Proverbs35to6

Here was a soul that was so encouraging. He always wore a smile on his face and always remained positive even when faced with an uphill battle. He was the one that was always your advocate. Todd was a man of God. I know through both of his battles, his faith never wavered. His example of compassion and kindness are exemplary. All I could do is sob in heartbroken disbelief that this man was now called home. I am happy that he is no longer suffering, and yet at the same moment I realized the impact this very man had on my heart and soul.

Continue reading “Being Called Home”

The Gut of a Nurse

The patient walked into the clinic for fluids. It had been a few months since I had that feeling in my gut. Any nurse can tell you about that feeling. It is this awful feeling in the pit of your stomach. It comes even when there is nothing clearly telling you why it is there. You just know you need to keep a close eye on that patient. So you do. You keep watching for something to indicate why your gut alarm has gone off.

The nurse -gut feeling- can't be taught,

One of my nursing professors told me that the gut feeling can’t be taught. That you can’t create a nurse, but you can shape one. I agree with her. Long before I was an official nurse I had a gut feeling. But the more educated you get, the more experience you have, the more fine tuned that gut gets especially within your specialty.

Continue reading “The Gut of a Nurse”

Oncology Nursing Chose Me

This is a guest blog from Erin E. She currently resides in Grand Rapids, MI with her family where she works on an inpatient oncology unit. I (Erica) am honored to call her not only a colleague but one of my dear, dear friends. Your heart is an inspiration, Erin!

I didn't choose to bean oncology

People often ask how I chose to work in oncology. I usually tell them my story and what brought me to Grand Rapids and my oncology patients. The truth is, oncology chose me. As a new nurse, I was hungry to work. I was yearning to put all my nursing skills from school to use. Every area in nursing was new and exciting. I wasn’t fully sure where I would thrive and which area I would enjoy best.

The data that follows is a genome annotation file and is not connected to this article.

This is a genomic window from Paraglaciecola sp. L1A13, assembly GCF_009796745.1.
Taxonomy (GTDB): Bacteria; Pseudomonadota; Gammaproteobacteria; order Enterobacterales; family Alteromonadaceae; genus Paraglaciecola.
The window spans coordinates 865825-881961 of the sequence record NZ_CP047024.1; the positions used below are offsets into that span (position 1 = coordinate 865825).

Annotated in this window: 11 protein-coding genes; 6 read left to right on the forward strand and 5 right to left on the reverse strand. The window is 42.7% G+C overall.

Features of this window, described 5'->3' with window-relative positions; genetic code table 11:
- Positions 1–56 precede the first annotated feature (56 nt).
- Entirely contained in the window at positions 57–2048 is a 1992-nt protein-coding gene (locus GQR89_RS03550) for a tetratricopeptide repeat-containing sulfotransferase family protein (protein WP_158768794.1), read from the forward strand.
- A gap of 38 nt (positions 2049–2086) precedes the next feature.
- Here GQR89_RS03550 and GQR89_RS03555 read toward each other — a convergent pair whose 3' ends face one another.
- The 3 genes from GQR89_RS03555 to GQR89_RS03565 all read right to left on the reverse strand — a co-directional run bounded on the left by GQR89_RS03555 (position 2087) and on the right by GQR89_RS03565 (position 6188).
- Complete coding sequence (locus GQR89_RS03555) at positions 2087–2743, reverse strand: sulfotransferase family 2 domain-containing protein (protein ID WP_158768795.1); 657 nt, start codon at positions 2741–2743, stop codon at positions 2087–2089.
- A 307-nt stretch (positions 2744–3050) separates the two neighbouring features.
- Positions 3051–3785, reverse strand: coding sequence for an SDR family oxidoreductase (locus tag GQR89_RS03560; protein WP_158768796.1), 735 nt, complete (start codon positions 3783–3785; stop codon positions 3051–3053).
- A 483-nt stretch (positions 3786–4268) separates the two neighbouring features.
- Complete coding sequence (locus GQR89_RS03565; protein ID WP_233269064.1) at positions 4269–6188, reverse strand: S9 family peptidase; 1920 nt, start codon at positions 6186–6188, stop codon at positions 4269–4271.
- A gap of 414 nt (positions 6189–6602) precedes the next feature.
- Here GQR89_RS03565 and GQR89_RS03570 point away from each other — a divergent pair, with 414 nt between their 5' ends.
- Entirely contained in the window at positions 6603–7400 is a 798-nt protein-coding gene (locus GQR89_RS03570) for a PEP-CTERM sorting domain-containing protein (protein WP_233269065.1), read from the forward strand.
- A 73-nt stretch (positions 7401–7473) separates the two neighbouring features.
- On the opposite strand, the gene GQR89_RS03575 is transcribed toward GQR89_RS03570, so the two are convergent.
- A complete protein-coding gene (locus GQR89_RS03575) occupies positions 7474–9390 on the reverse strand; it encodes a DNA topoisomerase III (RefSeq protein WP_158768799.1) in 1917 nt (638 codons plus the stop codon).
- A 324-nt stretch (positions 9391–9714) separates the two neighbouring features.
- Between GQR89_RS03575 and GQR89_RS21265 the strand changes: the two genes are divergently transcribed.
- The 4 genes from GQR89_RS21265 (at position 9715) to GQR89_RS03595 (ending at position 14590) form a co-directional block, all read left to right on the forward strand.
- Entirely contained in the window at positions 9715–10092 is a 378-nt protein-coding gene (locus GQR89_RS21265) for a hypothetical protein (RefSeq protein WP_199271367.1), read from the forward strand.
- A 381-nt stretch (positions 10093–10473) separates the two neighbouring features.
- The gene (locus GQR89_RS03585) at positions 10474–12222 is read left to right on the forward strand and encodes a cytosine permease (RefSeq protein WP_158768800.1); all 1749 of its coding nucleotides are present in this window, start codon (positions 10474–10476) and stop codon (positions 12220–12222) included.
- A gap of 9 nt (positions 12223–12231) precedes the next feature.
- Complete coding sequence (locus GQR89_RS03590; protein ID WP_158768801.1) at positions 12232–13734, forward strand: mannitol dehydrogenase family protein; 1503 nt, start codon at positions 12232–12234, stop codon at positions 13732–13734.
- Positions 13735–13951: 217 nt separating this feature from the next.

Continue reading “Oncology Nursing Chose Me”

Dear parent of a diagnosed child

I have never walked in your shoes, and I hope I never will. My heart aches that you have to go through this right now! I have one, soon to be two children and there is no way for me to even imagine what you must deal with every day. The thoughts, the hopes, the disappointments, and the exhaustion must be overwhelming.

pediatriccancerribbon
Source

When I was 8, my grandfather died of cancer. I had no idea what was going on though. He came to live with us; my mom took care or him. Life went on. That was my only exposure to the disease killing someone I loved. I was 8, now I’m 25 and my outlook on life has definitely changed.

Watching a child go through something difficult if painful even if you aren’t the parent. You must be so strong. You sacrifice more than the typical parent does; long hours at a bedside, frequent specialist visits, mountains of medical bills. What do I sacrifice? My last bite of cake, “my” time.

I admire you.

Thank you for keeping your chin up even when the whole sky is falling around you. Thank you for believing in your medical staff. Thank you for helping your child have hope even until the end. Thank you for supporting the search for a cure even after your little one’s chance is gone. I wish there were awards given out for bravery; awards that would recognize you.

There is nothing quite like the love a parent has for a child.
Thank you for keeping a smile on your face even when you want to crawl away and hide.

I salute you.

Young Adults with Cancer: the Fiercest Warriors I Have Ever Met

Dear Young Adult Cancer Patient,

I can’t pinpoint the exact moment, but you have captured my heart. Through my 2.5 years of nursing you have taught me far more than I could ever imagine. You have wisdom beyond your years and truly know what it means to live.